Vaccine negativity and reluctance didn’t just emerge during the COVID-19 pandemic. In a recent study published in the Disaster Medicine and Public Health Preparedness journal, authors from Loyola University Maryland and Johns Hopkins Bloomberg School of Public Health explored the appearance of negative dominance – a concept in which negative messages outweigh positive, solution-oriented messages in audiences’ perceptions – in the context of COVID-19 vaccine-related information and activity online.
Prior research has looked at media coverage to identify vaccine concerns among the public and its impact on vaccine-related beliefs and behaviors, the spread of misinformation and fake news on the Internet, and the role of social media in aiding vaccine hesitancy, among others. Surprisingly, however, research to date has yet to explicitly explore negative dominance of vaccine-related information online using more recently developed tools for analyzing big data.
I got jabbed yesterday. I joined the fastest growing club in the country Wednesday. I got my COVID-19 shot. As regular readers know, I turned 81 last month, so I am eligible. For the record, I was injected with the Pfizer-BioNTech COVID-19 Vaccine which has been granted Emergency Use Authorization by the U.S. Food and Drug Administration. The Illinois Department of Health reports that so far some 1,000,000 people have received the first shot.
The hospital lies around a mile and a quarter from my apartment, so I walked it. Like much of the country, my home town of Chicago is under siege from Old Man Winter. The temp was barely into double digits on the Fahrenheit scale for my walk. Sadly, I have still not mastered wearing a mask with my glasses on and not getting them fogged up. By the time I got to the hospital, I carried my glasses in my hand and I was walking in a semi fog.
Northwestern Memorial Hospital is a huge complex of buildings and by the time I had navigated my way to the ‘correct’ section, I had added at least a quarter mile to my frigid hike.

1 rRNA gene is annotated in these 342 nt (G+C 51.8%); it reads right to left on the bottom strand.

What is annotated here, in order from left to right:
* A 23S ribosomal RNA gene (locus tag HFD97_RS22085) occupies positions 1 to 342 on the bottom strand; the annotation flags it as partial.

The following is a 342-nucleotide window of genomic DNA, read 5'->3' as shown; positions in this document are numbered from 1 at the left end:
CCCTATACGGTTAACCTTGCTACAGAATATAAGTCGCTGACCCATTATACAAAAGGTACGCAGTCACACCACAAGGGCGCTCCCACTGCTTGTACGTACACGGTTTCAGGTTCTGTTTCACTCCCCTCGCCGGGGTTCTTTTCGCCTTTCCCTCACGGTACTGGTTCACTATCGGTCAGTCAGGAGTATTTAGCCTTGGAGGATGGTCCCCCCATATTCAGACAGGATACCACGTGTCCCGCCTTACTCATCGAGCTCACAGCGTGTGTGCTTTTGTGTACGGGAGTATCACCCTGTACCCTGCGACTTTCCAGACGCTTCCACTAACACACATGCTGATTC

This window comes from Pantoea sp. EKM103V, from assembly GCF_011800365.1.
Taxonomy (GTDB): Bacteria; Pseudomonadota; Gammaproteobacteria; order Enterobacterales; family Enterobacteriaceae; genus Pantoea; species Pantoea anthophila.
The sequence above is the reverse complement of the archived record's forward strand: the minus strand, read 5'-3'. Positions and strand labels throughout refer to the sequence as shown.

On the positive side, the hospital was fully up for the occasion. I followed a string of other seniors up two flights. There were volunteers about every 20 feet or so to point us to exactly where we needed to be.
We arrived at a room about the size of a basketball court with dozens of tables placed about 10 feet apart with a health care worker seated at each one.
Over the course of about 10 minutes, my guy gave me the usual questions about any symptoms, etc., then proceeded to read through the various considerations with getting an Emergency Authorized vaccine.
As I had experienced severe side effects from my second shingles shot several months ago, I asked him if he had any stories to share with me about this shot. He said that he had experienced some soreness at the site and fatigue from his first shot and a little fever after the second one, but nothing dramatic.
I agreed that I was aware of the risks and was willing to get my shot. It was over in a second and maybe even quicker than my flu shot back in October.
Afterwards, I was directed to an area one floor down where I and everyone else who had a shot in the last quarter hour would ‘set a spell.’ This was to confirm that there were no immediate bad results from the shot.
I am writing this some five hours after the fact. Still no irksome side effects to speak of. Not even soreness in my shoulder.
As you know from my previous postings here, I am a big believer in getting inoculated. Will receive my second shot on March third and will update you then on my situation. In the meantime, I hope you will seriously consider getting one, too.
Regular readers know I feel very strongly that getting a flu shot is a good idea and greatly increases our chances of missing out on this annual disease. I have an entire page on flu shot related items.
Now, the National Institutes of Health publication HealthDay reports that getting a seasonal flu shot “might also significantly reduce your risk of stroke.
“We know that cardiovascular diseases tend to hit during winter, and that the risks may be heightened by respiratory infections such as flu. Our study showed a highly significant association between flu vaccination and reduced risk of stroke within the same flu season,” said lead investigator Niro Siriwardena, a professor in the School of Health and Social Care at the University of Lincoln in England.”
I always start advising personal friends as well as readers to get their flu shot in October to be protected for the entire season. That turns out to be a good thing as the study authors said stroke risk reduction was strongest if a person received a shot early in the flu season.
To read more on this season’s flu type in the word flu in the box and the right and click search.